The full freelancing workflow I go through when I take a project from start to end involves a number of steps which I plan to go through in depth. This includes the initial engagement, sorting out a price, designing the initial wireframe, as well as the entire design, and finally developing it.
I wanted to cover each one of these aspects in a bit more detail for those interested in freelancing and running up your own project. These steps will also cover how you should complete each aspect. For those who prefer, I have an audio version of this article where I talk through them in more detail, but it's more or less the same content!
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I am going to assume you met your first client and they have asked you to do some work for them. The initial engagement follows this step, and is the process by which a scope of work and price is agreed on. It can last days weeks or even months, but in small businesses or freelance work, it usually only take a few interactions where we both agree to what needs to be done, and how it needs to be done. What you want to figure out in the initial example includes:
- What is the objective for the work? (Website, app, etc?)
- What is the expectation of quality and scope for the work? (Examples of similar sites, competition, etc)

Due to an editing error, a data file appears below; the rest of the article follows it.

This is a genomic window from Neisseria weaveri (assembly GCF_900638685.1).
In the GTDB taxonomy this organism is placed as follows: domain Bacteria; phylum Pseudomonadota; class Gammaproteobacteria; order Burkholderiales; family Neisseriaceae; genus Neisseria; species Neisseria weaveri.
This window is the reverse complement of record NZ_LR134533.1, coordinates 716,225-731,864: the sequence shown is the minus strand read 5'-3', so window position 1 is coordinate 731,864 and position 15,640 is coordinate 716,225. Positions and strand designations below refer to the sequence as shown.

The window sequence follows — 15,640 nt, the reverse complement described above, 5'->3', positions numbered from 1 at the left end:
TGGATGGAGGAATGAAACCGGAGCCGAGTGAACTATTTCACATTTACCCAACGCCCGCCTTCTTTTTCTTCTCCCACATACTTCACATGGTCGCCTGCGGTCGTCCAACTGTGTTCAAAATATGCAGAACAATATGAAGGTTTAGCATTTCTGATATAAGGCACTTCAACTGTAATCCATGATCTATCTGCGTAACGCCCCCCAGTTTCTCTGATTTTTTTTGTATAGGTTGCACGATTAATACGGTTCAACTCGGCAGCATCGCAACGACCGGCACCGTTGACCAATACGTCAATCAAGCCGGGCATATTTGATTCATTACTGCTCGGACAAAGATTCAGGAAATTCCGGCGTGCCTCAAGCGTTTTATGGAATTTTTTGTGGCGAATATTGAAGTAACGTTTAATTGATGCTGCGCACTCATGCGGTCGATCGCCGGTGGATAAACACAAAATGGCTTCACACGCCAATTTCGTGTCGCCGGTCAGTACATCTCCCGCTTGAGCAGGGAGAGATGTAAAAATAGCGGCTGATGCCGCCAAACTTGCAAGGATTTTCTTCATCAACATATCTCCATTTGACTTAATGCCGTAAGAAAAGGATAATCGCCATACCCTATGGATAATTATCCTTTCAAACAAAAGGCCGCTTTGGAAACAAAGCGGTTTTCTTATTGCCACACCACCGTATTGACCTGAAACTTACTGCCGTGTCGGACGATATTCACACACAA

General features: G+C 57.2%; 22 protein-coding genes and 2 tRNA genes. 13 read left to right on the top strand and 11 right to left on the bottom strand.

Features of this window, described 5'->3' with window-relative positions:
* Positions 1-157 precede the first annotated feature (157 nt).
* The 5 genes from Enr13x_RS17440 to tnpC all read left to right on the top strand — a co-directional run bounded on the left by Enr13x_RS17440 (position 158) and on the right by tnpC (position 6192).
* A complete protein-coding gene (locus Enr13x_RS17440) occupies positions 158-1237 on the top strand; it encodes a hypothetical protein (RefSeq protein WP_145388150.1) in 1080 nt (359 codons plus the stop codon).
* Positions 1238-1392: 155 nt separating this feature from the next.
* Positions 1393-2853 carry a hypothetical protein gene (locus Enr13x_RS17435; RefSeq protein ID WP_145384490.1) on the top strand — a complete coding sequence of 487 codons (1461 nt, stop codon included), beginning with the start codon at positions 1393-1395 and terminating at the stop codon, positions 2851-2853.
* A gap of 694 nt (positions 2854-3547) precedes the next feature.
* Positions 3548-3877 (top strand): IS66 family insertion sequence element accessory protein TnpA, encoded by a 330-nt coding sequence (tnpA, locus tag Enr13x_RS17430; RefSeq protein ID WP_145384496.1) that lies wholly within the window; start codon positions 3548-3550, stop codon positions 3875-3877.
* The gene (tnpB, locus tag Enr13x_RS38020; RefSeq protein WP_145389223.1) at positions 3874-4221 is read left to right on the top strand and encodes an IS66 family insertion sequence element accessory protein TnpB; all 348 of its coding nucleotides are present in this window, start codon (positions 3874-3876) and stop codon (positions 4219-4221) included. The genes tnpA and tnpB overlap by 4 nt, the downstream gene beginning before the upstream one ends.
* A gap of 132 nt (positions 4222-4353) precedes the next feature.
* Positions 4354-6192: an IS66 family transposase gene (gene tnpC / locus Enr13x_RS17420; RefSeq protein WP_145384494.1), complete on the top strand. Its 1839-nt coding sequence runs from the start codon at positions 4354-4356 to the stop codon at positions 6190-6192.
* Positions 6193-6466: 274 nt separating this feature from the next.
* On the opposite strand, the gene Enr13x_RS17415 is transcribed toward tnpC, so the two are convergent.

- What is the timeline and expected due date they require?
- What budget has been decided for the work? (Your price and their budget might vary, so best to find a middle point between the two)
- Does the budget align with the expectation of quality and scope? (If not, find a happy medium)
These basic answers will help you build a structure for the project. Using them, we can move to our next step.
Pricing is one of the most important aspects for the initial engagement for you to be happy with. People price in different ways, some price per hour, while others price per project, and of course there is value based pricing too. If you are beginning out, hourly might be the easiest, and you will need to make some general estimates based on the answers above. I can’t really tell you how long it will take, because this will be different for every person and project.
I can tell you that I prefer to do value based pricing. This involves finding out what the value of the job is, which means how much money it will bring it, or how many problems it will fix, and the cost to that, and base the price from there. There are aspects we can take a look at later, but making sure the price is within the budget for the client and the affordablility for you to deliver the project.
In terms of payment, I would recommend doing 50% payment upfront and 50% on delivery. This is usually the easiest in terms of trust.